Duchess of Cambridge Photographs Holocaust Survivors for 75th Anniversary of Auschwitz Liberation

Duchess of Cambridge Photographs Holocaust Survivors for 75th Anniversary of Auschwitz Liberation

Catherine (Kate) Middleton, Duchess of Cambridge, has created a series of images to mark the 75th anniversary of the end of the Holocaust.

The Holocaust — an event from which humanity is some way off of recovering from, if indeed it's at all possible — sits in a difficult period of history; not only for the atrocities seen but its mixture of recency and distance. For those in schools today, it must seem so far back it's difficult to relate to. But many of us had parents, grandparents, and other family members who were directly affected by the Holocaust and to whom it is important to remember the events.

Kate Middleton, Duchess of Cambridge, is a keen member of The Royal Photographic Society and keen photographer. This week she published a series for the anniversary of the end of the Holocaust in which she photographed survivors.

To stay within Fstoppers' wheelhouse, I'll discuss the images which I think are beautiful. They have a classic, painterly portrait feel achieved with what looks to be one large softbox, mimicking a bay window typically used to light paintings of subjects throughout the ages. The simple, reserved style is fitting and the images are sweet and reflective. I'm not one to heap praise on "celebrity" photographers simply because their fame predates their relationship with a camera, but there's very little to not enjoy about this artistic memorial.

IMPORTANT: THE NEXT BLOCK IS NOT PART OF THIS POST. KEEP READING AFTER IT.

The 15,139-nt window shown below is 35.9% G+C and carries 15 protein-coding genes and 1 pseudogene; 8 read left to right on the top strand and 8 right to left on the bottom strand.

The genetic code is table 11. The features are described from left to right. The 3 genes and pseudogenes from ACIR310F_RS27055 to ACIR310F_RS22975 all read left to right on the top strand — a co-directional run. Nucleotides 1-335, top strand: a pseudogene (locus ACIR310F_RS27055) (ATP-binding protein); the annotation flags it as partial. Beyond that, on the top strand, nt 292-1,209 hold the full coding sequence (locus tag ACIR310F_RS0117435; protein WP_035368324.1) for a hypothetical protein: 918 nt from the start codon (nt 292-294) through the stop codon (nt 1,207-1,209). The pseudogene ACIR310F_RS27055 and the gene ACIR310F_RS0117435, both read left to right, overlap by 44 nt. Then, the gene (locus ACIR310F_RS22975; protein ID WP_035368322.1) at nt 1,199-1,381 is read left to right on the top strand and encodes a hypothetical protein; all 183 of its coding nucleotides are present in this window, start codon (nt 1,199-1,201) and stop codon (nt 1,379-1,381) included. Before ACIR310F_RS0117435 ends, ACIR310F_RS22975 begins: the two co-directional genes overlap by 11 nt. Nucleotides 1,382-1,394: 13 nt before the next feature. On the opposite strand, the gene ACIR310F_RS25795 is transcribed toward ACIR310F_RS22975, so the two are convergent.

Lead image by Ricky Wilson used under Creative Commons 2.0

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12 Comments
Studio 403's picture

So touching, thank you for keeping the memories alive in photography. Inspires me to keep shooting.

Alex Herbert's picture

I don't think Kate has an account on this site. You'd do better to send her a letter :)

David Pavlich's picture

Anything to keep what happened during WWII in the world's memory is a good thing!

Motti Bembaron's picture

Agree.

David Pavlich's picture

My uncle was with Patton's Third Army and saw it. The only way I knew about it was my Dad, his brother, told me. My uncle wouldn't talk about it. :-(

Rhonald Rose's picture

Yep, true. It's being systematically wiped out of school history books which isn't good

David Pavlich's picture

Surprisingly, I was in a junior high library where our photo club holds its meetings. Looking through their books, I found a very good book about the European Theater that was not only full of facts, but loaded with images. I do know, though, that it's not taught like it was when I was in school....1969 high school grad.

William Nicholson's picture

And it's sad that history is not taught the way it was and today they teach and discuss soft issues of history so children do not get feelings hurt. I have two boys that will soon graduate high school know very little about the war to end all wars and the holocaust. It is frowned upon to teach such history because the so called children experts claim such teaching will traumatize children. WTF is wrong with our society. I have discussed the holocaust in length with them. It seems to many parents and special groups want to shelter our youth from the truth of war's.

Motti Bembaron's picture

Well done!

jim hughes's picture

Nice work.

Blake Aghili's picture

I came here to see what camera she used :D

Kyle Thomson's picture

"They have a classic, painterly portrait feel achieved with what looks to be one large softbox, mimicking a bay window typically used to light paintings of subjects throughout the ages."

What? looks like they used an actual window, its in the second photo of the first instagram post...